Rental property owners in Los Angeles and throughout Southern California need to think about how comfortable they are with their own legal knowledge. Do you understand rent control and just cause eviction laws thoroughly? Are you aware of the differences in the state fair housing laws versus the federal fair housing laws?
What about recent legislation? Have you kept up with the latest information on security deposits, service and support animals, and habitability standards?
It’s surprisingly easy to make a legal mistake in California when you’re renting out a home. The laws continue to change, and California has a reputation for being one of the most tenant-friendly states in the country.
Property management plays a vital role in protecting you and your property. If you don’t have the time or the resources to stay up to date on all the latest laws and their interpretations, make sure you’re working with a Los Angeles property management partner. Otherwise, you’re putting yourself in a lot of financial and legal jeopardy.
Property Management Provides a Legally Compliant Lease Agreement
California law requires that your lease agreement include specific terminology. The lease must come with an implied warranty of habitability, and it has to address whether your rental property is subject to or exempt from the statewide rent stabilization law that went into effect in 2020.
Do not try to put together a lease agreement based on templates or samples you find on the internet. These are not necessarily leases that have been written for California’s laws. In order to be sure your lease is enforceable in Los Angeles and compliant with all California laws and requirements, you want to have it reviewed by a local attorney or a Los Angeles property manager.
Recent Laws Los Angeles Property Managers Follow
By now, most of you are likely comfortable with The Tenant Protection Act of 2019. You have grown accustomed to the just cause eviction guidelines and you have at least a basic understanding of rent control and how much you can and cannot raise the rent.
Recently, new laws have gone into effect and because they are not as attention-grabbing as rent control or eviction, you may not have noticed that there are new requirements in place for rental property owners. This is where a property management relationship is so beneficial; we have been following the laws carefully, and here are some updates you need to know.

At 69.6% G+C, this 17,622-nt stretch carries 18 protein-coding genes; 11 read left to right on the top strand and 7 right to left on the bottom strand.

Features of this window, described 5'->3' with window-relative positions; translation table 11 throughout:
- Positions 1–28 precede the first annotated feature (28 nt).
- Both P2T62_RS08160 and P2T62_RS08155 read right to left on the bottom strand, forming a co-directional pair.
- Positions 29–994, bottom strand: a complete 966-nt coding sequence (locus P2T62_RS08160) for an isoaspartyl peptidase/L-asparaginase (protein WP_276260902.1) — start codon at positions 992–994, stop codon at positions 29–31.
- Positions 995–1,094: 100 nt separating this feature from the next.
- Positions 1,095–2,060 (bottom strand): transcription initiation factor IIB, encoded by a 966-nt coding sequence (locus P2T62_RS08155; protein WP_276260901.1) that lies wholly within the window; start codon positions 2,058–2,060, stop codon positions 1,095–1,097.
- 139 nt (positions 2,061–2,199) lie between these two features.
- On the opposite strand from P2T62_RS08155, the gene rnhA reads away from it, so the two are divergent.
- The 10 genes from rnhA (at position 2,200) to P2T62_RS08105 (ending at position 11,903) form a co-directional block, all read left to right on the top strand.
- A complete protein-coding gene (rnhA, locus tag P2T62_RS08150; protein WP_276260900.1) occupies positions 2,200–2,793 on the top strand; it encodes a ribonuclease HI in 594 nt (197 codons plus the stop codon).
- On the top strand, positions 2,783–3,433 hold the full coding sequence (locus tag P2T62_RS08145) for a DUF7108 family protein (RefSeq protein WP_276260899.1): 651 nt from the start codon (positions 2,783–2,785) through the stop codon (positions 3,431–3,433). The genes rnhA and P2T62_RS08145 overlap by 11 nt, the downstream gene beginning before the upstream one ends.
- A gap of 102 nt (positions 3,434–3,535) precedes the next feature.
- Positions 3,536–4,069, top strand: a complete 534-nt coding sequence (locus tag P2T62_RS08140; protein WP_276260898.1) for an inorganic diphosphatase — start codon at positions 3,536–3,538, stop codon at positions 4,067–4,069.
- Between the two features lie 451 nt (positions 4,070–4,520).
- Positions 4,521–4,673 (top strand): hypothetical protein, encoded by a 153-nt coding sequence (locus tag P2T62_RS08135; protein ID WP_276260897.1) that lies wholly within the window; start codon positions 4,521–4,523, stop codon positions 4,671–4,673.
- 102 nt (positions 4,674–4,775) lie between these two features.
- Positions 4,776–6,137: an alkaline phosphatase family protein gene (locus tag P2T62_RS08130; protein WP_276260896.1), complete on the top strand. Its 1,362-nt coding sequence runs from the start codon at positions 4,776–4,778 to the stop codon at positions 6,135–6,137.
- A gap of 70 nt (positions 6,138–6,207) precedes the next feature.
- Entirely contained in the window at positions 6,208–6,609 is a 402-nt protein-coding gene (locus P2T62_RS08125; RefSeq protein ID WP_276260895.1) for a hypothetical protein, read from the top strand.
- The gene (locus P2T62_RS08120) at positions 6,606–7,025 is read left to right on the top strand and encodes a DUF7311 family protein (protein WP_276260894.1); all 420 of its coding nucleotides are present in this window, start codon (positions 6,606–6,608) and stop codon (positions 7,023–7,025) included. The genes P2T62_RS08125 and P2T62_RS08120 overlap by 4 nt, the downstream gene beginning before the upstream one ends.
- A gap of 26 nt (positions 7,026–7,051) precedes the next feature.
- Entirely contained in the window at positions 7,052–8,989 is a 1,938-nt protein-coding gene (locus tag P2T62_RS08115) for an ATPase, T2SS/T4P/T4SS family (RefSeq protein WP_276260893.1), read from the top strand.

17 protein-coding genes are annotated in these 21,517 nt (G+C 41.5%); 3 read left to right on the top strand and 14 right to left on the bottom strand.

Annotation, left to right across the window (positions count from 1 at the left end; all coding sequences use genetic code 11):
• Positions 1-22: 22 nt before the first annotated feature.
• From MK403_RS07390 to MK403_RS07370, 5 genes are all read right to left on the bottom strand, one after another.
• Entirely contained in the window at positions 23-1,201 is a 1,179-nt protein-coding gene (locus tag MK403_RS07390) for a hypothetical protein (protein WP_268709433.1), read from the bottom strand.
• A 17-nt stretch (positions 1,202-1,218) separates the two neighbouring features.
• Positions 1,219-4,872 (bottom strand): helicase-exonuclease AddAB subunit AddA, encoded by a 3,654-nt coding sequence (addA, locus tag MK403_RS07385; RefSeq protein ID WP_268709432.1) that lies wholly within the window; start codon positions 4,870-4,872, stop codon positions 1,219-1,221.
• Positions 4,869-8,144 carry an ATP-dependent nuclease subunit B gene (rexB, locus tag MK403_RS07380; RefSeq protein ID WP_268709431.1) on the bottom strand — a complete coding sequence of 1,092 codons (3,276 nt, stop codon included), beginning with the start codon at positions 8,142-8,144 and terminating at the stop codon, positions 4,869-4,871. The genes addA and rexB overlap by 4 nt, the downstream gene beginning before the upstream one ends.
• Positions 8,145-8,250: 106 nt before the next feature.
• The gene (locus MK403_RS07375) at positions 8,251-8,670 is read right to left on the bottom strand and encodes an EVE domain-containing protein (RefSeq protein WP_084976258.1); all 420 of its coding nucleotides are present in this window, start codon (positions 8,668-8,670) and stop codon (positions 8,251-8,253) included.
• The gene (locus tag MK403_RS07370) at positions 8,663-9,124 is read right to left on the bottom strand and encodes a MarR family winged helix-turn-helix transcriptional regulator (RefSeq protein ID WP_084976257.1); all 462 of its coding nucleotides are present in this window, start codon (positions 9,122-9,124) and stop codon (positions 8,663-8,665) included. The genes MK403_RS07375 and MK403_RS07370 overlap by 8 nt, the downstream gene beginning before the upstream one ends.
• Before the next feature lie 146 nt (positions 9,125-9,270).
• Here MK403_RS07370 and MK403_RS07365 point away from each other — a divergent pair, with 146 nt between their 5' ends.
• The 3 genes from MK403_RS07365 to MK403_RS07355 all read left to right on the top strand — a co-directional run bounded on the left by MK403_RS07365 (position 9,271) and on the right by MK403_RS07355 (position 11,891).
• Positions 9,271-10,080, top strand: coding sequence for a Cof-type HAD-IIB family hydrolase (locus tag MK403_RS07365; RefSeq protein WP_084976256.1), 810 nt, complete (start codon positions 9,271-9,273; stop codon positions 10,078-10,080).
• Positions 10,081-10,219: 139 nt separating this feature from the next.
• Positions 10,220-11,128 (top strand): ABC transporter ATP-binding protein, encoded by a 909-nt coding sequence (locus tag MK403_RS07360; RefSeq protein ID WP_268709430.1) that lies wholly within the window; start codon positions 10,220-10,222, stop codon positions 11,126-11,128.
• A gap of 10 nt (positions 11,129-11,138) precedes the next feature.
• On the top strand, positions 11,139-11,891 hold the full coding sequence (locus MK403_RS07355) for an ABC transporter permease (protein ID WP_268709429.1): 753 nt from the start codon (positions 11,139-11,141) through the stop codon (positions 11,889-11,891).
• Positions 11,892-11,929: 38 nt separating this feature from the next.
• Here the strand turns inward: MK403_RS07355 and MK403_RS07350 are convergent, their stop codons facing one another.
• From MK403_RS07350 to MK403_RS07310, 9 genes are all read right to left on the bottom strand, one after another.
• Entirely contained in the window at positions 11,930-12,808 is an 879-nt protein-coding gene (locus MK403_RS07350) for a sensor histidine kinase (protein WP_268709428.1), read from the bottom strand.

SB 1383 and Organic Waste
New recycling laws have gone into effect, and if you own a multi-family property with five or more rental units, you are required to dispose of organic waste separately and in accordance with state law. A lot of the owners we have been consulted with were not even sure of what qualifies as organic waste. Here is what the law identifies as organic waste:
Food and food scraps
Green material and compost
Landscape and pruning items
Organic textiles and carpet
Lumber and wood
Paper products including printing and writing paper
If you don’t have a property manager walking you through the requirements of this law, make sure you have subscribed to the city’s curbside collection service for organics. Otherwise, you will be required to haul the waste to a composting facility.
Your building needs a container that’s correctly labeled. You must provide the composting information on organic waste collection to your residents within 14 days of them moving into your rental unit.
AB 838 and Habitability
The Implied Warranty of Habitability has always been part of California law, but now AB 838 enforces existing habitability standards by requiring a city or county to investigate any habitability complaints from residents.
Cities cannot decide to ignore a complaint that they might consider more of a nuisance than a legitimate concern. Instead, they must communicate with residents who file the complaint and reasonably enforce the state housing laws that speak to habitability.
Some good news: landlords have a bit more flexibility in suing for unpaid rent. If you don’t have a property manager letting you know that this is the case, you could be missing out on some overdue rental payments.
Landlords are permitted to sue their tenants for any unpaid rent from the end of 2021. If you have residents with balances, you can make an effort to collect them. You can even take those tenants to court in order to get your past rents paid.
It’s as simple as starting a small claims case. If you show up for court and the judge rules in your favor, your tenant can still appeal the decision and get a new trial. Once the appeal has ended with the same judgment, you can get an order to collect your unpaid rent.